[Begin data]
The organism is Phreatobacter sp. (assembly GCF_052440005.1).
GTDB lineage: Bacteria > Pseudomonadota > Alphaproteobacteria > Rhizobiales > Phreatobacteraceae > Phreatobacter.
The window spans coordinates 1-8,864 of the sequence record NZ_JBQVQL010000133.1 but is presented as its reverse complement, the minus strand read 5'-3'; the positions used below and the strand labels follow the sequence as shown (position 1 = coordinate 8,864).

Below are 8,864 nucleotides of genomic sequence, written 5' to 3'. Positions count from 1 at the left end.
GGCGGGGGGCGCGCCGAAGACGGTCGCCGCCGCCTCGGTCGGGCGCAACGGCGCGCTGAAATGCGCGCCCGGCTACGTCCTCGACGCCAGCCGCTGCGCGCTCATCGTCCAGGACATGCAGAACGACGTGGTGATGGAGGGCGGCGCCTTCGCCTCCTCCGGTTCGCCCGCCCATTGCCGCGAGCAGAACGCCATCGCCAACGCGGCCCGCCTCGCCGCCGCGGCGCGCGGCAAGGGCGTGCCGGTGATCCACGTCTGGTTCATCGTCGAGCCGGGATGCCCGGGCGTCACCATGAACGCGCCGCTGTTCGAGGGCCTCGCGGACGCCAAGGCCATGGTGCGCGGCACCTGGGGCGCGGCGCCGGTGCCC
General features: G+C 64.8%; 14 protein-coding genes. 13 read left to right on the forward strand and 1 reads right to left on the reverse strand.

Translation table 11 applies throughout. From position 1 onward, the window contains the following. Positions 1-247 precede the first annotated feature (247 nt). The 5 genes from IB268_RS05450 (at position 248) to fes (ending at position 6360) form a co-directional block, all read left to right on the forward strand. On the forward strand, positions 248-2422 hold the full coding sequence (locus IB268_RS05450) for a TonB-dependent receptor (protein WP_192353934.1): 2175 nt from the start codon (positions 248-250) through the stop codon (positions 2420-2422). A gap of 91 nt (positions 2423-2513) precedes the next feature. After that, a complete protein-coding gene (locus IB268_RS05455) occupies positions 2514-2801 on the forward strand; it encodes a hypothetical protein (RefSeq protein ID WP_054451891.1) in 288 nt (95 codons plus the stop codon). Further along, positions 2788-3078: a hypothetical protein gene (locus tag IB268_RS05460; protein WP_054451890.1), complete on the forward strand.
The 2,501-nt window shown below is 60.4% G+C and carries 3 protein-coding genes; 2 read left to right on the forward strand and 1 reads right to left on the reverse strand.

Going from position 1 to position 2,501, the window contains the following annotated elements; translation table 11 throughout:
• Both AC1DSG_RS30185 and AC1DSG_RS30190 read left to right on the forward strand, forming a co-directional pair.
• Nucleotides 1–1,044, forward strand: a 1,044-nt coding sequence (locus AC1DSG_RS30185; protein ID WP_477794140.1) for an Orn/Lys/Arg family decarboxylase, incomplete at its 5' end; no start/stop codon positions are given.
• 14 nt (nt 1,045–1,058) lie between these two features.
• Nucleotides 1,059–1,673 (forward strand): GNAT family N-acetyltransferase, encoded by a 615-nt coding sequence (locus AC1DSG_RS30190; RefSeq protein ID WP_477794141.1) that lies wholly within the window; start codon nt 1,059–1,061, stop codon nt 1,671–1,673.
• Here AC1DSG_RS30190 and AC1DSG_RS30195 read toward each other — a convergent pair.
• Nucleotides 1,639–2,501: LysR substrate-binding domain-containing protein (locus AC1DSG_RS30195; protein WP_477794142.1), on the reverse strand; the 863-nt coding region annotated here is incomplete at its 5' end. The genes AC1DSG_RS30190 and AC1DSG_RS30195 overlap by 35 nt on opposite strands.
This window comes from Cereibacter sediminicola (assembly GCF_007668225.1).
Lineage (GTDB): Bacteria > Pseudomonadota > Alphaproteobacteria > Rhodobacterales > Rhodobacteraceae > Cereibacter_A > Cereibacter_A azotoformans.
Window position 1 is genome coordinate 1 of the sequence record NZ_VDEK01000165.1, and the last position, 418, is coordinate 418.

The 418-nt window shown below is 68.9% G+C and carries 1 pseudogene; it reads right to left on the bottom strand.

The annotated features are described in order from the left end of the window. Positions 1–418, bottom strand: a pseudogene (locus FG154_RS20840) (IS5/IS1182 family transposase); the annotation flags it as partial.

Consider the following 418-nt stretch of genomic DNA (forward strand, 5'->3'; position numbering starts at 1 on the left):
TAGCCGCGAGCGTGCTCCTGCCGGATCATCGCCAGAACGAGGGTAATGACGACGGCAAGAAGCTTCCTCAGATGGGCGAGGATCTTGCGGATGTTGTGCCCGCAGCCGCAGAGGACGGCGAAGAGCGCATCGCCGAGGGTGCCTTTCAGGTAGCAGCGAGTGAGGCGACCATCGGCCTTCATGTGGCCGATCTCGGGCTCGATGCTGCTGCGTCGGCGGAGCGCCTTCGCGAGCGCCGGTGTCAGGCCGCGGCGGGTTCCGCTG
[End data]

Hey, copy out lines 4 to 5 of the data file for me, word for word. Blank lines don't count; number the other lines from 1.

Below are 8,864 nucleotides of genomic sequence, written 5' to 3'. Positions count from 1 at the left end.
GGCGGGGGGCGCGCCGAAGACGGTCGCCGCCGCCTCGGTCGGGCGCAACGGCGCGCTGAAATGCGCGCCCGGCTACGTCCTCGACGCCAGCCGCTGCGCGCTCATCGTCCAGGACATGCAGAACGACGTGGTGATGGAGGGCGGCGCCTTCGCCTCCTCCGGTTCGCCCGCCCATTGCCGCGAGCAGAACGCCATCGCCAACGCGGCCCGCCTCGCCGCCGCGGCGCGCGGCAAGGGCGTGCCGGTGATCCACGTCTGGTTCATCGTCGAGCCGGGATGCCCGGGCGTCACCATGAACGCGCCGCTGTTCGAGGGCCTCGCGGACGCCAAGGCCATGGTGCGCGGCACCTGGGGCGCGGCGCCGGTGCCC